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The Art of Pricing: Strategies for Go-to-Market Success
Richard FlynnMay 3, 2023 9:36:41 AM6 min read

The Art of Pricing: Strategies for Go-to-Market Success

In today's competitive business landscape, the success of a product isn't just about its features, design, or innovation. As a result, a well-thought-out pricing strategy is a critical component of your go-to-market (GTM) plan, and it can significantly impact your product's overall success or failure. This blog post will dive deep into various pricing strategies and tactics and discuss their advantages and disadvantages in GTM planning.


What is a Pricing Strategy?

A pricing strategy is a systematic approach to setting the price of your product or service, considering factors like costs, competition, customer value perception, and your business objectives. A well-defined pricing strategy can help you:

  • Maximize revenue and profitability
  • Attract your target customers
  • Differentiate your product in the market
  • Position your brand effectively

With these goals in mind, let's explore some popular pricing strategies and their pros and cons.


1. Cost-plus Pricing

Cost-plus pricing, also known as markup pricing, is a straightforward pricing strategy where you determine the price by adding a fixed percentage to the cost of production. This percentage, known as the markup, is intended to cover your overheads and ensure a profit margin.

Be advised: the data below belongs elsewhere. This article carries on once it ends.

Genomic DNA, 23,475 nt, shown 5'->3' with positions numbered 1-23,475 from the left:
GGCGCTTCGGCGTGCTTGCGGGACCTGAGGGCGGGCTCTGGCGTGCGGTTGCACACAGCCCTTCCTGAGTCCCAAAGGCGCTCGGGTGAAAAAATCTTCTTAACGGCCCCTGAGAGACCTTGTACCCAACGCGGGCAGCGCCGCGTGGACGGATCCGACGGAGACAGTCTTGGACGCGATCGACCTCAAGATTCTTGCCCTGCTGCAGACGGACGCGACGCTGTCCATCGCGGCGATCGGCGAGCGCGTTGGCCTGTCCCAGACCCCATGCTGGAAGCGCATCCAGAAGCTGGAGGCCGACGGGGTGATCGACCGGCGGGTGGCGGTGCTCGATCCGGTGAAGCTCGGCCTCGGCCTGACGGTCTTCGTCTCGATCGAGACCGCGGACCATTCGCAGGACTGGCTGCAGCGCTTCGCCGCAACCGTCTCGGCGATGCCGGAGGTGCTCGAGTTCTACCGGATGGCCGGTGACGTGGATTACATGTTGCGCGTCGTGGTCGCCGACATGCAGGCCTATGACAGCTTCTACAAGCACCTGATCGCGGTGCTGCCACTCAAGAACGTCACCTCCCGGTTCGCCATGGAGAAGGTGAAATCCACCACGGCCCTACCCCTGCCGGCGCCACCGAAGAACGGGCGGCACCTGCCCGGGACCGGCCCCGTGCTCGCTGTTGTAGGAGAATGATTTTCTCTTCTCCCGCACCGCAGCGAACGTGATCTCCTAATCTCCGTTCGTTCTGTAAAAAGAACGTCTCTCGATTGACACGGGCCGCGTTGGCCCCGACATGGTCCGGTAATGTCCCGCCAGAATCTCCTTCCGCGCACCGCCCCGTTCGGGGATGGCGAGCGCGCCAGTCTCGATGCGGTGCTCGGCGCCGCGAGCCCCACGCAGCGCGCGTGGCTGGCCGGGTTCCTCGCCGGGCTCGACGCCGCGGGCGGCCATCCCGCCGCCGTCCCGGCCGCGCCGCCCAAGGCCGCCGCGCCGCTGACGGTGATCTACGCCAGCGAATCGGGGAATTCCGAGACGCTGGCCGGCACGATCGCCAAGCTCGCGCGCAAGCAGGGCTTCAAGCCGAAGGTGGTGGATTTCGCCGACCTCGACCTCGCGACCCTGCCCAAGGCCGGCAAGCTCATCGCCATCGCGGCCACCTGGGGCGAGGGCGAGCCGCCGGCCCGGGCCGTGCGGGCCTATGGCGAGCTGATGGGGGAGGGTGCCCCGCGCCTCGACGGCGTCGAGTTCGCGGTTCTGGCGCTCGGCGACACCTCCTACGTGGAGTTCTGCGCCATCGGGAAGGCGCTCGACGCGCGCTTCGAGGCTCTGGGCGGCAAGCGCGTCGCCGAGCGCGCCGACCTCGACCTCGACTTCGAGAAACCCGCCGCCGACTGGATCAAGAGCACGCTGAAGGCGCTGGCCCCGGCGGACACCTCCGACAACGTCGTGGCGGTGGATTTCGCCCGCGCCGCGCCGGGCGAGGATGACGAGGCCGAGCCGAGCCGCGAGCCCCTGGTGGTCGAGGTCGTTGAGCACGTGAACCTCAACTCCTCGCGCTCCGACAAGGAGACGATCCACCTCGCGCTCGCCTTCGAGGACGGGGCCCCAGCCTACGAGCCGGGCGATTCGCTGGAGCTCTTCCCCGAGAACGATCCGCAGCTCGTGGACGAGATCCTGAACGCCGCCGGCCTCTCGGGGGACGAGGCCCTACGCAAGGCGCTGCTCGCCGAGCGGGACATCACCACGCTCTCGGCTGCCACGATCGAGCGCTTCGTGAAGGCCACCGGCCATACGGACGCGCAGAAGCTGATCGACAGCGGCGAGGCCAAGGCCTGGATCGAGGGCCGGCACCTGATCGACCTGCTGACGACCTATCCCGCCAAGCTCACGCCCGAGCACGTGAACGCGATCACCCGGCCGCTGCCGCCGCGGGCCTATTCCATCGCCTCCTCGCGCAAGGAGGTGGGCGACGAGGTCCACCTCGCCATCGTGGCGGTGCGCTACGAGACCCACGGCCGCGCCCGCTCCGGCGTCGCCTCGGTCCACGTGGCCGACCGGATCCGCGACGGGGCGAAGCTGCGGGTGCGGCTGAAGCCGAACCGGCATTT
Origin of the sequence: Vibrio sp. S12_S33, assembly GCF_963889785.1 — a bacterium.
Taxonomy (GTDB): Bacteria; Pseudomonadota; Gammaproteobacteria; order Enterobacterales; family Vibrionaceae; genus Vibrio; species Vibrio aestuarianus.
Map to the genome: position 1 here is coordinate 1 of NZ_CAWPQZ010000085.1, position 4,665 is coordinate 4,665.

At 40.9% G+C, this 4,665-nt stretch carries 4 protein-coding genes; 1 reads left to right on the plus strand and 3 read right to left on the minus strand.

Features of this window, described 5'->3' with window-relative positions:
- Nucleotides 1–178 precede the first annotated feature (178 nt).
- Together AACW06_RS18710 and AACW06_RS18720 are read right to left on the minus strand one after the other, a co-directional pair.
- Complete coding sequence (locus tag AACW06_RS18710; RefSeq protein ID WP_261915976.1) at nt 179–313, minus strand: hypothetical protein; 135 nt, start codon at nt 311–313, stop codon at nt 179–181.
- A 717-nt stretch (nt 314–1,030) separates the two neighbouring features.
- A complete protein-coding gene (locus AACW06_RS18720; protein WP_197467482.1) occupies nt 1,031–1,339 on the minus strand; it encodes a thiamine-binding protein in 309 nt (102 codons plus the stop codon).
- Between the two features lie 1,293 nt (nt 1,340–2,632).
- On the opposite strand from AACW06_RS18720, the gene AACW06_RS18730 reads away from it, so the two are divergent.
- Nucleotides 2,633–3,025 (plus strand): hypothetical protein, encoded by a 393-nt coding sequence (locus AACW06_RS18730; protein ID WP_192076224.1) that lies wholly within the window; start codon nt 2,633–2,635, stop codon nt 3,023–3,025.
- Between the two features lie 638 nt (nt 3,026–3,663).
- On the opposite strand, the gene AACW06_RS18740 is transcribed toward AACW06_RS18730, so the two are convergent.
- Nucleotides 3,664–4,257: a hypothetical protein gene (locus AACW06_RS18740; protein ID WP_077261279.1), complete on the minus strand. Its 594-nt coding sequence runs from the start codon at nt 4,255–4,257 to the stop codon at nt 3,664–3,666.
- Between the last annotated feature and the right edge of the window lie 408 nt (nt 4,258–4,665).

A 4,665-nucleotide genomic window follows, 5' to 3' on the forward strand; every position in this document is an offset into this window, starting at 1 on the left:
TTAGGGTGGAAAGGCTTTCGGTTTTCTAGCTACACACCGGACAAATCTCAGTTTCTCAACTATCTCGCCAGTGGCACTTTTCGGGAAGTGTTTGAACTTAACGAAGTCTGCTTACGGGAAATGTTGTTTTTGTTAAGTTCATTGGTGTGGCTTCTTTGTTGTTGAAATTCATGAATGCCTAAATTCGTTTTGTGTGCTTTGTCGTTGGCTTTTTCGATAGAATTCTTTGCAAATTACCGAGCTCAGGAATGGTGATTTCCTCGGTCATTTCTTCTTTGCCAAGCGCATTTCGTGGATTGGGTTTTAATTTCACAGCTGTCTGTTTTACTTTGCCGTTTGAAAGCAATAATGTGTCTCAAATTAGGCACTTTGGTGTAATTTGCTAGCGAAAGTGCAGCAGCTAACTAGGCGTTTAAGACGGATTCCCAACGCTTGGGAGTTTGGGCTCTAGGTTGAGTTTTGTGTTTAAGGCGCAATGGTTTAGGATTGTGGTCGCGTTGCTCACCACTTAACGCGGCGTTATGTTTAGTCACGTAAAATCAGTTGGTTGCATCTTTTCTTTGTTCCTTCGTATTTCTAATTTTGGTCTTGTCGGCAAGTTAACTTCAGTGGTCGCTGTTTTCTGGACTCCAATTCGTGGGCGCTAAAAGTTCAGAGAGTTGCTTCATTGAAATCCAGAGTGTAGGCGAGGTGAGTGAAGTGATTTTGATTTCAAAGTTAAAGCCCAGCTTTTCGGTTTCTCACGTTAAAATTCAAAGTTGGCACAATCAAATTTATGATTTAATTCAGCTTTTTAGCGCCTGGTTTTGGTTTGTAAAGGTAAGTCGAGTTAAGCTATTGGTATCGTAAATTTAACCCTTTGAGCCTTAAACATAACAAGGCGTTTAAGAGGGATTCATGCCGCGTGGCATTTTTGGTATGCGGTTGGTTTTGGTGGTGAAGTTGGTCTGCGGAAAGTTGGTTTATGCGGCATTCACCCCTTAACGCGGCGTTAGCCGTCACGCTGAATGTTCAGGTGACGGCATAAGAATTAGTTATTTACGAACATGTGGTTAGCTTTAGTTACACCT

• Simplicity: Cost-plus pricing is easy to calculate and doesn't require extensive market research.
  • Profit assurance: Since adding a fixed markup to your costs, you can profit on every sale.


  • Ignores market conditions: Cost-plus pricing doesn't consider customer value perception, competition, or market demand. This means you could end up setting prices that are too high or too low, leading to lost sales or reduced profitability.
  • Discourages cost control: This approach may lead to complacency in cost management, as businesses know they can pass on any cost increases to customers through higher prices.


2. Value-based Pricing

Value-based pricing sets the price of a product or service based on the perceived value it offers to customers. This strategy involves researching your target audience, understanding their needs, pain points, and willingness to pay, and pricing your product accordingly.


  • Customer-centric approach: By focusing on your product's value, you can build stronger relationships and increase customer satisfaction.
  • Higher profit margins: If your customers perceive your product as highly valuable, they may be willing to pay more, leading to higher profit margins.
  • Competitive advantage: By delivering superior value and charging a price that reflects that value, you can differentiate yourself from competitors and gain a competitive advantage.


  • Requires extensive research: To implement value-based pricing, you must invest time and resources into researching your target market, understanding customer preferences, and tracking market trends.